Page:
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COVID-19: What’s the impact on forex trading?

Richard Pembleton
Richard Pembleton
Market Development Director for FX, North Asia

At a webinar hosted by Refinitiv in late March, Wilson Leung, chief market strategist at currency trading advisory firm TrendsetterFX, analyzed the impact of COVID-19 on forex trading and demand for the U.S. dollar.


  1. COVID-19 is having a profound impact on financial markets and forex trading, and will continue to do so for a long period of time. A Refinitiv webinar analyzed the factors that will affect demand for the U.S. dollar.
  2. In the U.S., the unemployment rate has climbed to levels higher than those seen at the peak of the great financial crisis. This has caused demand for the dollar to soar as investors seek a safe-haven currency.
  3. The current movements in dollar demand are driven by short-term emotional gauges, which do not appraise the impact of long-term factors such as mass unemployment and vast government borrowing.

In a webinar hosted by Refinitiv, Wilson Leung outlined why this crisis caused by the COVID-19 pandemic will continue to have a huge impact on forex trading and financial markets for a long time.

To illustrate his analysis, he used a range of market data points to explain why he was taking a “cautious, bullish tone”, and that he expects global demand for dollars to continue.

In normal times, a forex analyst can rely on market charts and interest-rate scenarios to predict trends. In this fast-changing situation, however, Leung has had to go beyond his usual data points to understand what is driving major currency pairs.

Access the webinar: Impact of COVID-19 on foreign exchange market and future outlook

Rising unemployment

Other, broader factors of the COVID-19 pandemic need to be analyzed to assess the current state of forex trading and that these factors go beyond simply crunching the data.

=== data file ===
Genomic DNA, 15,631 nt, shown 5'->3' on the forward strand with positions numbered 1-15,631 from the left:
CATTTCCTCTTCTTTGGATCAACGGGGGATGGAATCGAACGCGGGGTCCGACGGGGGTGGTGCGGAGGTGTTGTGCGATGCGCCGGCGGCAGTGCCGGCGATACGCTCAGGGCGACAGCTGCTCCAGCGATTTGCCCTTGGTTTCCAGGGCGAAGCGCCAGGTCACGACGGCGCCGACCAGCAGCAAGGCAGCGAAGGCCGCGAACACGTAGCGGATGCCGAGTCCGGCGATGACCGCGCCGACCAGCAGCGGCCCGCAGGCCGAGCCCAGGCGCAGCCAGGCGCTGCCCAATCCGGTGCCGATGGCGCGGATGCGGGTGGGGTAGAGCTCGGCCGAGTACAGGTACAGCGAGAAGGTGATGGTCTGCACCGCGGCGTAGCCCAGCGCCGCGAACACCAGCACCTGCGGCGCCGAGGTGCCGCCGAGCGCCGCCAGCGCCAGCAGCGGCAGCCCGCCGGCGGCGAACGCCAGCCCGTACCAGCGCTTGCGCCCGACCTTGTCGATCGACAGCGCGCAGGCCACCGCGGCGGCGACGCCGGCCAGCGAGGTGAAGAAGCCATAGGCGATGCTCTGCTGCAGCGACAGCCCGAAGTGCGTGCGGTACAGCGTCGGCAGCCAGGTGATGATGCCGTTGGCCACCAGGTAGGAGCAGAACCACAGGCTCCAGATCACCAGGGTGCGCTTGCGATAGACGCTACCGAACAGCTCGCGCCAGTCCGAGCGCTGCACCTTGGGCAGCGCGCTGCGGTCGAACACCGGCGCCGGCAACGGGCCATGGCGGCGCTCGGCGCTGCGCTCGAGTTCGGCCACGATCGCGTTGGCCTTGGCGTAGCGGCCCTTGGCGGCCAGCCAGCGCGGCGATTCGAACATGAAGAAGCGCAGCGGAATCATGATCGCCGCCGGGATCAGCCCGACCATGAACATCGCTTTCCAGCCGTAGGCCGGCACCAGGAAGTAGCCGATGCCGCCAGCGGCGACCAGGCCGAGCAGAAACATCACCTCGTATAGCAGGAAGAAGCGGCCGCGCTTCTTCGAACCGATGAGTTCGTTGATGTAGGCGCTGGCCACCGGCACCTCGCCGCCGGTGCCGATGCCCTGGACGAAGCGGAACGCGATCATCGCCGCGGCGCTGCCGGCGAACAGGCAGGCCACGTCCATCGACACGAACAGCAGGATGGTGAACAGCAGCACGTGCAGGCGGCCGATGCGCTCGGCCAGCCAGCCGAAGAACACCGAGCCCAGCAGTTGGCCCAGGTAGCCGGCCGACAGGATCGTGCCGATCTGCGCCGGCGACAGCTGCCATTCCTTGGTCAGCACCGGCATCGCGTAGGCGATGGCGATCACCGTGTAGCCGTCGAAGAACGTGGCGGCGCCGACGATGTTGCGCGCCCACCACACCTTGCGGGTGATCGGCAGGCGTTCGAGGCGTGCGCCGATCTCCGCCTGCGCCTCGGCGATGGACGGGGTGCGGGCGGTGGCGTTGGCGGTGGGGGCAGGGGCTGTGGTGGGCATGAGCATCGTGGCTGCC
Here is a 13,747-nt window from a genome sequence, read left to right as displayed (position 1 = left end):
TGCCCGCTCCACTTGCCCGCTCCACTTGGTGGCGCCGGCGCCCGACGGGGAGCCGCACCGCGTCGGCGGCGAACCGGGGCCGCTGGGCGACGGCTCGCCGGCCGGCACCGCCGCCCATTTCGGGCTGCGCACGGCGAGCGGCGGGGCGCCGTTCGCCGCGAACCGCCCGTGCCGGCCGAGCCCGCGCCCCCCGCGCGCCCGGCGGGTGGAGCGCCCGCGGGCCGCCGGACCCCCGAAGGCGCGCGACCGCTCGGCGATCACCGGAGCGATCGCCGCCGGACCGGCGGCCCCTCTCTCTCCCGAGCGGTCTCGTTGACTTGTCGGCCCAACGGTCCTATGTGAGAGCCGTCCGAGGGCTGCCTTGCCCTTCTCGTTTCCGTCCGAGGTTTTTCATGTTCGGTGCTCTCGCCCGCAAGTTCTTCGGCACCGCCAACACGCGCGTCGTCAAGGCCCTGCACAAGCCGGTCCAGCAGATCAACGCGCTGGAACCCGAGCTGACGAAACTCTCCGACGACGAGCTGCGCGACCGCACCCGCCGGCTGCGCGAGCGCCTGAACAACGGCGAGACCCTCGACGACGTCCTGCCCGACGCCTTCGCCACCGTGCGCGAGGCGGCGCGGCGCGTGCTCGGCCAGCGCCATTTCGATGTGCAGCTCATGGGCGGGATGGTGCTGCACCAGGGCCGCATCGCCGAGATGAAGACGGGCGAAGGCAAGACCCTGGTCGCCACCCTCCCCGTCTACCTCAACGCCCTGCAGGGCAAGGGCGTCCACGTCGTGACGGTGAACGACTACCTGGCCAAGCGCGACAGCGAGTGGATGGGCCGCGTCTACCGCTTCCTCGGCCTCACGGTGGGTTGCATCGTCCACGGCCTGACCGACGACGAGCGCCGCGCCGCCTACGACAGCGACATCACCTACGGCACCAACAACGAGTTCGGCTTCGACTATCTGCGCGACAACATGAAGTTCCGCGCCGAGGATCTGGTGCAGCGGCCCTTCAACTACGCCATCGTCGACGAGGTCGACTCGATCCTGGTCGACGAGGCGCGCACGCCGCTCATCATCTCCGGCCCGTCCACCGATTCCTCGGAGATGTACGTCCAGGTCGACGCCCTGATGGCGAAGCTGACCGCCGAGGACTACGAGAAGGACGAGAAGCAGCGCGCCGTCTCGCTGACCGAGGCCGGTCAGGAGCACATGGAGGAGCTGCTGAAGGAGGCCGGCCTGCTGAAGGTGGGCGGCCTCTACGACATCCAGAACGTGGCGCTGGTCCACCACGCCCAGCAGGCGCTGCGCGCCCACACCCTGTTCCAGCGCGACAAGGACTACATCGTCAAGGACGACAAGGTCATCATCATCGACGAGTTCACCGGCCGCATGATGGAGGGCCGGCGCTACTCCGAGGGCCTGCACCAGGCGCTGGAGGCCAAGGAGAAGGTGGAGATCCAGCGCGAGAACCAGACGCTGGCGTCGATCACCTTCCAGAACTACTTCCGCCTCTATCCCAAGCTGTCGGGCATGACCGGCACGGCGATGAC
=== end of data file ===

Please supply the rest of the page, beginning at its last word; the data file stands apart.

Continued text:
One of the biggest factors is unemployment, which is skyrocketing around the world as a result of lockdowns in fear of the coronavirus. The mounting job losses are what make COVID-19 as bad as — and potentially worse than — previous crises such as the 2008 global financial crisis or the Great Depression.

Leung puts the current situation into perspective. He noted that at the outset of the Great Depression in 1929, U.S. unemployment stood at 3.2 percent. A decade later, by 1938, it had risen to 19 percent.

Unemployment was not as badly affected during the global financial crisis; peaking in early 2009 at 9.9 percent in the U.S., and then steadily improving to a low of 3.5 percent in 2019 and into earlier this year.

No longer.

In just a five-week period, more than 26 million Americans applied for unemployment benefits. Some economists, such as Justin Wolfers at the University of Michigan, calculate current unemployment may be as high as 13 percent, and still rising sharply.

U.S. unemployment rate

Graph showing the U.S. unemployment rate. COVID-19: What’s the impact on forex trading?
Source: Eikon

Stock markets and forex trading

Another lead indicator of currency is the stock market.

Leung says the crisis has been marked by fear driving ‘risk-off’ trading patterns, which has seen demand for the dollar soar as a safe haven, because of its status as the global reserve currency.

Amid the market volatility, there have been moments of optimism. These were first reflected in stock indices such as the S&P 500 and the Dow Jones Industrial Average, signalling ‘risk-on’ patterns, at which point traders sell dollars.

This is evidence that emotion, rather than reliable data, is driving these indicators. They are short-term gauges. It is unlikely current prices reflect the longer-term impact of mass unemployment, the risk of overleveraged corporate debt, restructuring in markets such as commercial real estate, or how government borrowing and spending will play out.

What does the Dollar Index say?

For the time being, Leung is looking at U.S. equities, U.S. interest rates, and unemployment as data points. Movements in these indicators suggest sustained dollar strength, as measured by the Dollar Index, or DXY.

All of these indicators are suffering volatile swings, but in the short run, support traditional haven currencies such as the dollar, the Swiss franc and the Japanese yen, as well as gold. But we are still in the early stages of the economic response to COVID-19, both in terms of the damage being caused, and our understanding of it.

The Dollar Index (Q4 2007 – Q1 2020)

The Dollar Index (Q4 2007 – Q1 2020). COVID-19: What’s the impact on forex trading?
Source: Eikon

How can TrendsetterFX help?

TrendsetterFX is a third-party content provider on Refinitiv. Since its debut on Reuters platform in 1989, the company provides unique real-time market analyses and trading strategies on the forex market, as well as precious metals covering different time frames. Its service is on Eikon (page code TREN01) and TrendsetterFX can also be found on the Apps Studio Product Page.

Reach out to us to get your TrendsetterFX free trial and if you would like to listen to the webinar recording, please register here.